I’ve always considered tattoos to be art, just never multimedia art, until now. Russian artist Dmitry Morozov, also known as ::vtol:: has created a tattoo art project he called “Reading My Body,” a combination of electronic music and robotics, his two favorite things. I like this guy already. He developed a tattoo that, when scanned by a bizarre-looking machine he created, produces music. Don’t expect Tchaikovsky to come from this device—the music it makes is, broadly, electronic. Sometimes it sounds like a theramin, sometimes like an old-school dial-up modem connecting, and often like a mixture of both. Or at least, that’s what Morozov’s own musical barcode tattoo sounds like.
The scanning instrument he slides over the tattoo to produce the sound has two black-line sensors that “read” the image, a motor that keeps the sensor moving across a metal railing, and a Nintendo Wii controller. As the scanner moves across the ink, the length of each bar of the code, which Morozov designed in Photoshop, dictates the duration of each sound. Better yet, if he uses a Wii controller with Open Sound Control, he can distort the sound by moving his arm, which triggers the sound change via the controller’s accelerometer.
Part of the reason Morokov was inspired to develop this project is because he already had tattoos; another reason is that, in Russia, many people think of tattoos as a symbol of organized crime. Morokov’s art aims to shift some of the already existing paradigms.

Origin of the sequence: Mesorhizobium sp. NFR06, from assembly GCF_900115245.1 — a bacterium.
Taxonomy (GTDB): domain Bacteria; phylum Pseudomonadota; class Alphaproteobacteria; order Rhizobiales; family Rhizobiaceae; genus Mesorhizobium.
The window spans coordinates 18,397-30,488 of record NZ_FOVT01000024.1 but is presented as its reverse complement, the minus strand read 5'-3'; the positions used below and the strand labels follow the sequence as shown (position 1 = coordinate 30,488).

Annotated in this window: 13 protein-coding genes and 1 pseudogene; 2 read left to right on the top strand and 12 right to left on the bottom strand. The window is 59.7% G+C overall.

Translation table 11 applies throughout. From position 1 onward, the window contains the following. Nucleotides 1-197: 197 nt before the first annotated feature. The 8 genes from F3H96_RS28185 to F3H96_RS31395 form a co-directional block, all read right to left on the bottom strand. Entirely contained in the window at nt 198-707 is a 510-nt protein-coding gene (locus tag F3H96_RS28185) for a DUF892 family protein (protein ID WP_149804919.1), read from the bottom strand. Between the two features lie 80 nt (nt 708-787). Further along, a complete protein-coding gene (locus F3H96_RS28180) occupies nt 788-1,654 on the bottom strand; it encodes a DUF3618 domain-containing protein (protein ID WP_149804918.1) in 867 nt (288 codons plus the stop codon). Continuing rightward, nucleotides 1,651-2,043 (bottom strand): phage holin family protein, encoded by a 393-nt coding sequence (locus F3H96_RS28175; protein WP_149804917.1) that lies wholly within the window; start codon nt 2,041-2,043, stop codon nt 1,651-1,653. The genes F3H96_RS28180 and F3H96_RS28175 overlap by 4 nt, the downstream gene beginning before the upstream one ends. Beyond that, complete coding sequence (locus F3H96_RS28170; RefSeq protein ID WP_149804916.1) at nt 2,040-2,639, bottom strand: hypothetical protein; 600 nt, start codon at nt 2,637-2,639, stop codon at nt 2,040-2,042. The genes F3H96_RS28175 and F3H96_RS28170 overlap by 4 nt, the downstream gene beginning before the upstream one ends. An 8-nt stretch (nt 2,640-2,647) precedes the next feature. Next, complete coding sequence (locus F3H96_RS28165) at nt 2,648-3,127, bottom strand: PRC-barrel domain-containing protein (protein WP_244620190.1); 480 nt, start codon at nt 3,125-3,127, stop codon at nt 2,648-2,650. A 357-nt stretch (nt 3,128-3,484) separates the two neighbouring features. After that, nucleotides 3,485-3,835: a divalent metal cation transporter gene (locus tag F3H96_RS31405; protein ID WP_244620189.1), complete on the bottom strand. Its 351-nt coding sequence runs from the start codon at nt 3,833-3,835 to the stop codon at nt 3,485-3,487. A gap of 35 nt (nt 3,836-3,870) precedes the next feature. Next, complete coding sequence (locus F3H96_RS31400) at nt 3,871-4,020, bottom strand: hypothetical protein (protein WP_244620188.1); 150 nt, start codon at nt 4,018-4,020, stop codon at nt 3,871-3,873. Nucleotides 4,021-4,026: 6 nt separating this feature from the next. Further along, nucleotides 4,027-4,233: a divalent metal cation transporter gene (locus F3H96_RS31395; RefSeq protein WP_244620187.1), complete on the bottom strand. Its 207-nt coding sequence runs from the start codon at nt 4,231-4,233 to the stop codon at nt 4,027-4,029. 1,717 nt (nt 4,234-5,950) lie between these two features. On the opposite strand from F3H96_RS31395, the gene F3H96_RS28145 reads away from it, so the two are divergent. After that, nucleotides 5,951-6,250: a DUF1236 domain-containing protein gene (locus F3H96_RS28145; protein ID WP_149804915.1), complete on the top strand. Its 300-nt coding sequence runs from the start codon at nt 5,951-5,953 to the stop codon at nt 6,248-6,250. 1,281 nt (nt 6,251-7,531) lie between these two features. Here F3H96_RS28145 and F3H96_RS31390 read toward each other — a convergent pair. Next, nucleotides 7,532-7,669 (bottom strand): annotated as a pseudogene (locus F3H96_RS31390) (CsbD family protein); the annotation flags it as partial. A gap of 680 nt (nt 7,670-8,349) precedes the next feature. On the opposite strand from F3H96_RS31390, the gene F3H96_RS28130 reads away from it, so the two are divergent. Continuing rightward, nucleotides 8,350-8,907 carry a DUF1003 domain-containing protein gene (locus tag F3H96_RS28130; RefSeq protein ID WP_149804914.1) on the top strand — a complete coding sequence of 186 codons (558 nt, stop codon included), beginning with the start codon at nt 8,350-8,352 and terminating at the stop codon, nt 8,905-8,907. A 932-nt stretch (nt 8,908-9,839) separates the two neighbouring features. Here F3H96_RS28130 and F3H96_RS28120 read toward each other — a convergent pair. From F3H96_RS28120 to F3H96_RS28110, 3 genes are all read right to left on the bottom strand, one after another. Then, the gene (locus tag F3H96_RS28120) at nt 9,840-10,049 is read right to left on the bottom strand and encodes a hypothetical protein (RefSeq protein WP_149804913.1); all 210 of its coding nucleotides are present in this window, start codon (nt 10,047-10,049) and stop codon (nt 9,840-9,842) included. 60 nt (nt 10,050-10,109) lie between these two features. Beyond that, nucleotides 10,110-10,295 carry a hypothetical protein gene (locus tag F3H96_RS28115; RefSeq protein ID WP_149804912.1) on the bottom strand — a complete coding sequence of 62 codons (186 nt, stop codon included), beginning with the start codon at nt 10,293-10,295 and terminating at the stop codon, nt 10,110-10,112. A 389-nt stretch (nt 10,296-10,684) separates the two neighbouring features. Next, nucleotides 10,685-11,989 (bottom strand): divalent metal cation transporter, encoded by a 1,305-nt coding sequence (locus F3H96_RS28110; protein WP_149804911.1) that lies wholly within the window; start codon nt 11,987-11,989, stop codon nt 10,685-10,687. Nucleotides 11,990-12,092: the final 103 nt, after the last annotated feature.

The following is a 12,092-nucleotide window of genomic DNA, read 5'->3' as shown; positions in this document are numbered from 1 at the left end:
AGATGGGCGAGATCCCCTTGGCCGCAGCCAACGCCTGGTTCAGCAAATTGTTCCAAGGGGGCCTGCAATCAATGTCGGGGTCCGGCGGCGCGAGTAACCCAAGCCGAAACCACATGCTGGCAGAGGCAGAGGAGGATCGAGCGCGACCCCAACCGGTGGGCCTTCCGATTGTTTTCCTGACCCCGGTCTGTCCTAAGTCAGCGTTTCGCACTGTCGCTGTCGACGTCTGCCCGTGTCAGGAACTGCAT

I’ve seen enough barcode tattoos that I consider them fairly common nowadays, but what Morokov does with barcode art isn’t like anything you’ve ever seen before. Before he started this project, he converted manufacturing barcodes into abstract art by creating a machine that essentially translates them into abstract “glitch” art. Along with the visual representation, his device also converted them into sound, and serves as a precursor to his current endeavor.
From what I’ve seen, conventional barcode tattoos have become the bailiwick of hipsters who think they’re anti-establishment, but I’m happy to say that Morokov has taken them back, transforming the gestalt of consumerism into more than just ink, but into a new, true art form. Sometimes, inspiration come from the unlikeliest of places.